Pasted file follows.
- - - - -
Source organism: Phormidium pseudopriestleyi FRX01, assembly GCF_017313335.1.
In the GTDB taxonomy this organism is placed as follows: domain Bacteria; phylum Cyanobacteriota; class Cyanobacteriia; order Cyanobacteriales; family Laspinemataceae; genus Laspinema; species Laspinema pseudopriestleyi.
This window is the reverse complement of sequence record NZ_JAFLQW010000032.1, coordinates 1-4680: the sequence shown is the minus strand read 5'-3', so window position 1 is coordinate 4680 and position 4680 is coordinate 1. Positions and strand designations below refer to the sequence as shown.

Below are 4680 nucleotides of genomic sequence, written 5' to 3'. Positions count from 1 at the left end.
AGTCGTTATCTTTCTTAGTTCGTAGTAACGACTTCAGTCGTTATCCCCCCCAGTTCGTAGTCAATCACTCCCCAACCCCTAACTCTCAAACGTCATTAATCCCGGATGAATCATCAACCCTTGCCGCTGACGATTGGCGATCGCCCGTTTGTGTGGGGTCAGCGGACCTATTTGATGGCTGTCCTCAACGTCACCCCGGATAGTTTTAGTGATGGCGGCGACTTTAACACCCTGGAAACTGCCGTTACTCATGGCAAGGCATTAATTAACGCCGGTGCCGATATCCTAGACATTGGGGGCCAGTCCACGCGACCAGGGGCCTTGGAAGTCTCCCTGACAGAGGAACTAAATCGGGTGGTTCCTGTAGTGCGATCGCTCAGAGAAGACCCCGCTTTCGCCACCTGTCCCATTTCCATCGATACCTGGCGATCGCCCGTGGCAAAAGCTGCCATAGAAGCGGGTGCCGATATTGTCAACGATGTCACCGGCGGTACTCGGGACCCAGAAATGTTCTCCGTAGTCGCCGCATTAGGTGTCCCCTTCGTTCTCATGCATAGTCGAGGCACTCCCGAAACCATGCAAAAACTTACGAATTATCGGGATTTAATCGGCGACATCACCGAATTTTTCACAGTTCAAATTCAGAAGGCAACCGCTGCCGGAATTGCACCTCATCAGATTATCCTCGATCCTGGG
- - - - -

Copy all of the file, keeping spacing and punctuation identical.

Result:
Source organism: Phormidium pseudopriestleyi FRX01, assembly GCF_017313335.1.
In the GTDB taxonomy this organism is placed as follows: domain Bacteria; phylum Cyanobacteriota; class Cyanobacteriia; order Cyanobacteriales; family Laspinemataceae; genus Laspinema; species Laspinema pseudopriestleyi.
This window is the reverse complement of sequence record NZ_JAFLQW010000032.1, coordinates 1-4680: the sequence shown is the minus strand read 5'-3', so window position 1 is coordinate 4680 and position 4680 is coordinate 1. Positions and strand designations below refer to the sequence as shown.

Below are 4680 nucleotides of genomic sequence, written 5' to 3'. Positions count from 1 at the left end.
AGTCGTTATCTTTCTTAGTTCGTAGTAACGACTTCAGTCGTTATCCCCCCCAGTTCGTAGTCAATCACTCCCCAACCCCTAACTCTCAAACGTCATTAATCCCGGATGAATCATCAACCCTTGCCGCTGACGATTGGCGATCGCCCGTTTGTGTGGGGTCAGCGGACCTATTTGATGGCTGTCCTCAACGTCACCCCGGATAGTTTTAGTGATGGCGGCGACTTTAACACCCTGGAAACTGCCGTTACTCATGGCAAGGCATTAATTAACGCCGGTGCCGATATCCTAGACATTGGGGGCCAGTCCACGCGACCAGGGGCCTTGGAAGTCTCCCTGACAGAGGAACTAAATCGGGTGGTTCCTGTAGTGCGATCGCTCAGAGAAGACCCCGCTTTCGCCACCTGTCCCATTTCCATCGATACCTGGCGATCGCCCGTGGCAAAAGCTGCCATAGAAGCGGGTGCCGATATTGTCAACGATGTCACCGGCGGTACTCGGGACCCAGAAATGTTCTCCGTAGTCGCCGCATTAGGTGTCCCCTTCGTTCTCATGCATAGTCGAGGCACTCCCGAAACCATGCAAAAACTTACGAATTATCGGGATTTAATCGGCGACATCACCGAATTTTTCACAGTTCAAATTCAGAAGGCAACCGCTGCCGGAATTGCACCTCATCAGATTATCCTCGATCCTGGG